Back in the day when I was a student teacher in a kindergarten classroom, I learned a lot of songs and games to use to help my students transition from one activity to the next. They were fun ways of getting the children to pay attention and do what was needed to clean up and get ready for the next thing. Like spraying magical dust upon them, it worked miraculously! At the time, I had no idea what I was doing was assisting the children with transitions by providing them a secure routine which they understood and knew what was expected of them. In my new teacher mind, I was simply doing what I knew worked to keep those thirty little munchkins from chaos!
Children do not like chaos!
As a parent of a child with special needs, I truly learned that children don’t like chaos any more than anyone else. Since their worlds are mostly controlled by the adults in their lives, they might feel like the world around them is chaotic when things suddenly seem to happen and everything changes quickly – too quickly - and they don’t know why or what is going on. These changes are transitions. Every day we go through multiple transitions; some go smoothly and some knock us around a bit.
It only goes to reason that if all children can feel the world around them is moving quickly and unpredictably, how much more so does the child who processes things slowly or differently. For the child with Auditory Processing Disorder or Mixed Receptive Expressive Language Disorder, language may be less than 50% understandable at times. Noises and movement in the environment may make things seem encroaching upon a child and always worrying that they just don’t understand can make the world seem out of control – chaotic. So when a transition, a change from one activity or place to another, is suddenly thrust into the middle of an already somewhat chaotic feeling world, it can simply be too much. The child understandably reacts with a meltdown.
When our daughter was very little, before we realized the significance of transitions, she would cry, get scared, panic, and grab me with such intensity her fingernails would embed into my skin. In our adult minds it made no sense. We had told her we were going to the store. So when we put her shoes on and put her in the car, why did she suddenly freak out? If we had only stopped to think about how it might have seemed from her point of view, we wouldn’t have been so shocked, and we would have been able to prevent it. Eventually, with the help of our occupational therapist, we did.
From her point of view, she was sitting playing nicely with her toys in the comfort of her living room. She heard some blah, blah, blah talking, but who knows what that was. Then we came with shoes and put them on her feet. She never had to wear shoes in the living room before, so that seemed weird. Besides, shoes aren’t comfortable. Somewhere in the recesses of her mind she remembered wearing shoes before and it involved going outdoors, but maybe she sort of remembers this and maybe she doesn’t. Suddenly we are picking her up and putting her in the car. She was in the middle of playing and she didn’t want to stop playing. She hates car rides because they are loud and sometimes there are weird smells. Cars stop and go and things whiz past outside. Moreover, she doesn’t want to go anywhere: home is predictable, usual, has the same sounds, smells, people, etc. Other places are stressful, loud, smell funny, and may be too cold or too hot. Even more frightening, what if people try to talk to her? What if they touch her? What will be expected of her? Leaving home is always stressful and she wasn’t prepared.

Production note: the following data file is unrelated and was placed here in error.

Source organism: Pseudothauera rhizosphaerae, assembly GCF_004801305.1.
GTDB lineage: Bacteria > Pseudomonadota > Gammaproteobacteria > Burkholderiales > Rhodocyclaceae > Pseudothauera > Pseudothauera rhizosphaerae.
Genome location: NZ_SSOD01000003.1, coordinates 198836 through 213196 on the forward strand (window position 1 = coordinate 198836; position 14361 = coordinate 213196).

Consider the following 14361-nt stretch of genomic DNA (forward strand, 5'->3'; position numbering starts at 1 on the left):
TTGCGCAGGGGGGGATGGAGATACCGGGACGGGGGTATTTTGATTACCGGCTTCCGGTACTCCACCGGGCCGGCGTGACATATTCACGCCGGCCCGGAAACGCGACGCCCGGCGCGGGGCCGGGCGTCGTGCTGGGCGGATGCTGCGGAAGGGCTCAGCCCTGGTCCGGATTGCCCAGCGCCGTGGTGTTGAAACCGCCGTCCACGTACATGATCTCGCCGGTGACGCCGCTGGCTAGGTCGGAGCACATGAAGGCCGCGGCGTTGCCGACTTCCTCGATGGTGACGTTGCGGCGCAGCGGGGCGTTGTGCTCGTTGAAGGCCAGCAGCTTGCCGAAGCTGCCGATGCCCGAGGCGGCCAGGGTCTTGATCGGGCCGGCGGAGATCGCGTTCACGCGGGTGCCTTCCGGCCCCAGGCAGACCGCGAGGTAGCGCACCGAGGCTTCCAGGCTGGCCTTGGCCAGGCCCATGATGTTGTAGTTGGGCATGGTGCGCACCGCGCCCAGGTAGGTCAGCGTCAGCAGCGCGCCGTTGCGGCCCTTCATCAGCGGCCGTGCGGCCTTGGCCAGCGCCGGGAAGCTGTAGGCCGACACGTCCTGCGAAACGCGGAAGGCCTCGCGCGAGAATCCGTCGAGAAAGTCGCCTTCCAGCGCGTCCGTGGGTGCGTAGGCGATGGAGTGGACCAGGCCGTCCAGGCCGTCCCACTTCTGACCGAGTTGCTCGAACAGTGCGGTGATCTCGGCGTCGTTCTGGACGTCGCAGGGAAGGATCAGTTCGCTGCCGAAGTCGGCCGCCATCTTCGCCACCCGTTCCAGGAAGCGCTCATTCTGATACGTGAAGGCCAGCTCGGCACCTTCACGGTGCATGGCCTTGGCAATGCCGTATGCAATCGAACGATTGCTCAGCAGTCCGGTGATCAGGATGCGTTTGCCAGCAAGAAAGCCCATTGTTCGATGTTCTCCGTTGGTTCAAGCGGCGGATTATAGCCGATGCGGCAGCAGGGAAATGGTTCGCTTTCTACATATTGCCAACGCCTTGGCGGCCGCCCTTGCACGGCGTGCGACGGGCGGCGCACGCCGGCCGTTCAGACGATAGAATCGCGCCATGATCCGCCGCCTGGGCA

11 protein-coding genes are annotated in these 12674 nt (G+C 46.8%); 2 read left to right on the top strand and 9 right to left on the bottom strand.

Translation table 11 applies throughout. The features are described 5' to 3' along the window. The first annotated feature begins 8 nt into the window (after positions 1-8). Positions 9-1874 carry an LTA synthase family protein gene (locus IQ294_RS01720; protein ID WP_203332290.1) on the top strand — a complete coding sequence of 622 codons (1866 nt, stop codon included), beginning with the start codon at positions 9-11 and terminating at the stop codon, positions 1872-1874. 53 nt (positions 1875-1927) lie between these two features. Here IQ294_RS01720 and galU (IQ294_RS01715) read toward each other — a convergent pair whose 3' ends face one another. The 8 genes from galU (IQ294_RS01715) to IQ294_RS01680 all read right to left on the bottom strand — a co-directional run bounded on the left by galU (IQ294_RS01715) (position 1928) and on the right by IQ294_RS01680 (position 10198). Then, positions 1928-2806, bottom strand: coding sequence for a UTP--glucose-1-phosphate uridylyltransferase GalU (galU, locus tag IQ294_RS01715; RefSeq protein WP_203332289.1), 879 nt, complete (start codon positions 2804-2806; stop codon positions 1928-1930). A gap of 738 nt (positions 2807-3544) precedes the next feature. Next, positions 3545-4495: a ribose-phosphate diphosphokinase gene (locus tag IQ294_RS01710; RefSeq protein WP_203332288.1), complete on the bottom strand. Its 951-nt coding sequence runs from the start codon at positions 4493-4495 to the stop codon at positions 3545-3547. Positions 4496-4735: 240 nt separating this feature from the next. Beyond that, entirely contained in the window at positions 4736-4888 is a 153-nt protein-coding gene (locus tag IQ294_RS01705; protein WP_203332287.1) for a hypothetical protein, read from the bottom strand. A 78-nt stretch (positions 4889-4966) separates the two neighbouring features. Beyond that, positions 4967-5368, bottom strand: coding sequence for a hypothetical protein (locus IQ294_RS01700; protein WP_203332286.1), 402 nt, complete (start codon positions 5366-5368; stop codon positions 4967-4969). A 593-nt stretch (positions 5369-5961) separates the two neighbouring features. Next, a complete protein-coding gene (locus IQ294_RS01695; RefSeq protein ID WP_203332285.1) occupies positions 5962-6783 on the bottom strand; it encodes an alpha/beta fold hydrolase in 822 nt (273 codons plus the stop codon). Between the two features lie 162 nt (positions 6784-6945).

Preparing for Transitions Does Wonders!
So we learned how to best prepare her for transitions. We learned to use picture cards to show her the car and the store. We told her we would be going in the car to the store. We gave her time to process this information. We helped her put away her toys. We made sure she had her special blanket and her special chew toys. We showed her the pictures again. We encouraged her to repeat to us what we were doing. We reassured her that she was safe and we would be with her with our words and with pictures of us at the store with her safely sitting in the cart seat with her blanket and mommy beside her. Yes, it took some time. Yes, we had to plan and prepare for transitions. It was well worth it! They went smoother and without meltdowns – visibly she was still stressed, but they weren’t full-on panic meltdowns.
She still had to deal with the stress of being in the car and at the store. She had to feel the panic when the cashier made eye contact and tried to talk to her. We also learned sensory calming techniques to help with these things as well – her special blanket with scents on the corners and a vibrating chew toy or spicy candy, rubbing her hands, and speaking for her to the cashier (yes, she is a sweetheart – do I swipe my card here?) while comforting her all helped significantly.
It Gets Better With Time:
Okay, for all you poor panicked souls who are fearful that life will always be this difficult with your young, sensory sensitive child who processes things differently; I have some hope to offer. This scenario I just described was our daughter at 2-3 years of age. Today, at 11 years old, she is nothing like this! She rides well in the car, she loves to go shopping, and she mostly does well responding to the cashiers. She still hates to be rushed (she needs time to emotionally prepare she tells us) and wants to be told exactly what and when we are doing things. Mostly we can tell her in words, but if it is a long list or complicated, we usually draw/write a flow chart or list. And I have not had fingernails or teeth embedded into my skin for at least 7 years!